go to the bow-wows

EnglishEdit

VerbEdit

go to the bow-wows (third-person singular simple present goes to the bow-wows, present participle going to the bow-wows, simple past went to the bow-wows, past participle gone to the bow-wows)

  1. (dated, idiomatic, informal) To go to the dogs, to decline or deteriorate.
    • 1896, Arthur G. Burgoyne, “Timon of Athens” in Shakespeare Up to Date, and Other Latter-Day Lyrics, Pittsburg: T. W. Nevin, p. 16,[1]
      With lavish hand his cash he spent,
      And with lightning speed to the bow-wows went
      And into the gutter fell.
    • 1912, James Oneal, Militant Socialism, Saint Louis: The National RipSaw Publishing Co., p. 28,[2]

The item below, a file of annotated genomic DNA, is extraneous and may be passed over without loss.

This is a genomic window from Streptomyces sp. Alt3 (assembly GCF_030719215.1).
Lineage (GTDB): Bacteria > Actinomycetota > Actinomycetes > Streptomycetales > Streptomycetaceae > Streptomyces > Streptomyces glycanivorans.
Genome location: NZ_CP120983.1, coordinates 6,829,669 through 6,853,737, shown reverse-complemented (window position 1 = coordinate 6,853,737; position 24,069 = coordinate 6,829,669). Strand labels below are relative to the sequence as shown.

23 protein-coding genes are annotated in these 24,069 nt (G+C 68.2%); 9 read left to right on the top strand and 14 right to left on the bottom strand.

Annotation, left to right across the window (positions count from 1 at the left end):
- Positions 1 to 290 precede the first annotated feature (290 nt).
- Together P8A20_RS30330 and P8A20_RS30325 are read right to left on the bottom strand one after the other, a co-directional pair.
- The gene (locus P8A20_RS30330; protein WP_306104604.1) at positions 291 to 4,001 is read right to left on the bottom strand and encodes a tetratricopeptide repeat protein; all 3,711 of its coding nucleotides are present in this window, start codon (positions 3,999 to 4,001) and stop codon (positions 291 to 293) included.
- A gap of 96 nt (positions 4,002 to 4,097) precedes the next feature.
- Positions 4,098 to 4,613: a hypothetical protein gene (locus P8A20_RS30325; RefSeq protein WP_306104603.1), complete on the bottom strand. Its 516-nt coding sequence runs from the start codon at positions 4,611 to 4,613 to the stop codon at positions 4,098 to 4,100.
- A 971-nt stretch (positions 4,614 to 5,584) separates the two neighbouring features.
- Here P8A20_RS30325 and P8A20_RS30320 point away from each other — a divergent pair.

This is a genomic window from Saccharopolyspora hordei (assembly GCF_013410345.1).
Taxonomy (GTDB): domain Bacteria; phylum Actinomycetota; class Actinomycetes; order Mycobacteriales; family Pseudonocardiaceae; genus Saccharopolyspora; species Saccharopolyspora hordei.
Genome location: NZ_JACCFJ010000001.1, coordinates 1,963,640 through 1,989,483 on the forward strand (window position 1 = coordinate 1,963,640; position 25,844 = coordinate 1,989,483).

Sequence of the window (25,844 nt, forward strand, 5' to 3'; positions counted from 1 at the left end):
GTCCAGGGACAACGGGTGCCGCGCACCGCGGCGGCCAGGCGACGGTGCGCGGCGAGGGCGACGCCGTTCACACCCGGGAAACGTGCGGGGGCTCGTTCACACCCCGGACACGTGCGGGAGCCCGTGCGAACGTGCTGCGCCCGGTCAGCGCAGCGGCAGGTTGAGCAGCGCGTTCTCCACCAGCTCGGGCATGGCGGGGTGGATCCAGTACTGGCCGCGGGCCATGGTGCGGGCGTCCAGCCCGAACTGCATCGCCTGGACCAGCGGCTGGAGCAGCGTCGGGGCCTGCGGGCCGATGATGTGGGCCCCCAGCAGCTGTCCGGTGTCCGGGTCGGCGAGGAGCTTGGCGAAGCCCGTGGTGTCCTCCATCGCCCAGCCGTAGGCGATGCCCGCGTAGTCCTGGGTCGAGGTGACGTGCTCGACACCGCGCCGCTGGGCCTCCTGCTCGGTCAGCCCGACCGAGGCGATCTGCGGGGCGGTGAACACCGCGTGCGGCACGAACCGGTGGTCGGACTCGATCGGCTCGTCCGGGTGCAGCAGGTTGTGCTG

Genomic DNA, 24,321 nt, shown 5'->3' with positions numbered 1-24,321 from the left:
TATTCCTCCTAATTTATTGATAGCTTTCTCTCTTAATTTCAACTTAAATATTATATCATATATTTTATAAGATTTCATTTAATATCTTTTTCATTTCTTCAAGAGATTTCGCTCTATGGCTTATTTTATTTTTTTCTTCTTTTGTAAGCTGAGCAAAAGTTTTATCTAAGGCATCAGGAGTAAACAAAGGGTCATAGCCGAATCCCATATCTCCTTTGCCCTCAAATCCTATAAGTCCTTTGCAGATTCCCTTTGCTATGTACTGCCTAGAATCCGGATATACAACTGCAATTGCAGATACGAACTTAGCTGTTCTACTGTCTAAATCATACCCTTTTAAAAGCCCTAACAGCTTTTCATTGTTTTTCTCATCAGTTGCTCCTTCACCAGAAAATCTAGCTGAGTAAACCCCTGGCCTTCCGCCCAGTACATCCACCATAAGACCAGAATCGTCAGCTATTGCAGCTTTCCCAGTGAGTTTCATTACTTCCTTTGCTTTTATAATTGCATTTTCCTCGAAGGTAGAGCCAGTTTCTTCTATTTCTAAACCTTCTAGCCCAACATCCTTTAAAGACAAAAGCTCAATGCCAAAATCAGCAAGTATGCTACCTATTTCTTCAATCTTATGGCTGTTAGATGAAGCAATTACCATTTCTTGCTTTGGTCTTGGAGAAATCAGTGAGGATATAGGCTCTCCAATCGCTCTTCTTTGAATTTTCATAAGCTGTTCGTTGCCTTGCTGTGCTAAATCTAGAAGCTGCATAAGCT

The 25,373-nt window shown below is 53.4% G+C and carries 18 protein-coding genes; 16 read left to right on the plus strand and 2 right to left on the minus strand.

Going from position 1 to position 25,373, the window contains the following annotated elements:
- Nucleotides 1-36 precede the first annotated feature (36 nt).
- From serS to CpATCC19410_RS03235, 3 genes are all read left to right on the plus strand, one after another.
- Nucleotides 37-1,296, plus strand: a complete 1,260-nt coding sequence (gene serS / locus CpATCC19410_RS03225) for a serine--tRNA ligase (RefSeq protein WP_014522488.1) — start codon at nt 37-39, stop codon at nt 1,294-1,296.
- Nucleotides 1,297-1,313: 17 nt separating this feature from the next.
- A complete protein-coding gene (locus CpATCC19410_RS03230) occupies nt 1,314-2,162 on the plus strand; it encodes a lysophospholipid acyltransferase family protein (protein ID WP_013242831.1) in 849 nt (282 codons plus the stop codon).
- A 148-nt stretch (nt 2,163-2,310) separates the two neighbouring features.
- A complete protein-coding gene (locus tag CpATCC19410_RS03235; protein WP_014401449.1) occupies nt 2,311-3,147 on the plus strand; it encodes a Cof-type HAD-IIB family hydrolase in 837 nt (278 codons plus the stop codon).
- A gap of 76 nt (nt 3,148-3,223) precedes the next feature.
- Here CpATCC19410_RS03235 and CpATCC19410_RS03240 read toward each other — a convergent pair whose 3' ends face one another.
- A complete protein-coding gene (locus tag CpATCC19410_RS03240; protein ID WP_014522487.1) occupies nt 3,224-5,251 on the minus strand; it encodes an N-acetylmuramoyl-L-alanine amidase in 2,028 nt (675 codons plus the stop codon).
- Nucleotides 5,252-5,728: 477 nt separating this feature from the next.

The robber barons of the Middle Ages were perfectly sure that civilization would go to the bow-wows if they were interfered with.
    • 1928, Dorothy L. Sayers, “The Piscatorial Farce of the Stolen Stomach” in A Treasury of Sayers Stories, London: Victor Gollancz, 1961, p. 288,[3]
      His father died a couple of years ago—he was a Writer to the Signet in Edinburgh—and I fancy Robert has rather gone to the bow-wows since then. Got among a cheerful crowd down there, don't you know, and wasted his substance somewhat.

Usage notesEdit

Current from the mid-19th to the early 20th century. Frequent variants are go to the damnation bow-wows and the euphemistic go to the demnition bow-wows.